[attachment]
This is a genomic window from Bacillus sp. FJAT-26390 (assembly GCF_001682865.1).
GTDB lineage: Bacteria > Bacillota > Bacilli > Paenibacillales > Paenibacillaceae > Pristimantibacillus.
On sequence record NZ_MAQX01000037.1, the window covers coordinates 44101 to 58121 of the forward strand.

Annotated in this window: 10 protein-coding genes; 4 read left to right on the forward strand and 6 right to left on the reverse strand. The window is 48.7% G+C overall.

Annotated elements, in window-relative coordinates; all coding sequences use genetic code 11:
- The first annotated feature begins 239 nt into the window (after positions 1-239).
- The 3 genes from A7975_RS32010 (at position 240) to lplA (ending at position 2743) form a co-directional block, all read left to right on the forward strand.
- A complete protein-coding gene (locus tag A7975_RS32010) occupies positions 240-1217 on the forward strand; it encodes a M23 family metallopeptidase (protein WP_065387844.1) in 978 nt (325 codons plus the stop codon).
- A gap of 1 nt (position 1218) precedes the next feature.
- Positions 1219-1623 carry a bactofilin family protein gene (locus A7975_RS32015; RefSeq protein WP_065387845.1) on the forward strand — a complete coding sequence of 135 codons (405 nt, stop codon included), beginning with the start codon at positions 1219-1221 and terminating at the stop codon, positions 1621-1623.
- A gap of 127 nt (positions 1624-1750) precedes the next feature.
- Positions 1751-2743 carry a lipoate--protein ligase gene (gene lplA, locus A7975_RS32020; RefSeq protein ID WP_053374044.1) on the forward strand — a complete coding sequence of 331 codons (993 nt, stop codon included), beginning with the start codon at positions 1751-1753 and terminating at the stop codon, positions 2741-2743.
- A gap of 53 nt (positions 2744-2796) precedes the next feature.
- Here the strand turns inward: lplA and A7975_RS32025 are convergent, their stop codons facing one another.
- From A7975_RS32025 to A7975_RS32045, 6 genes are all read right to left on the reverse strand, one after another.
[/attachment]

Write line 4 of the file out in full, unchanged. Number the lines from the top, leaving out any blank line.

Annotated in this window: 10 protein-coding genes; 4 read left to right on the forward strand and 6 right to left on the reverse strand. The window is 48.7% G+C overall.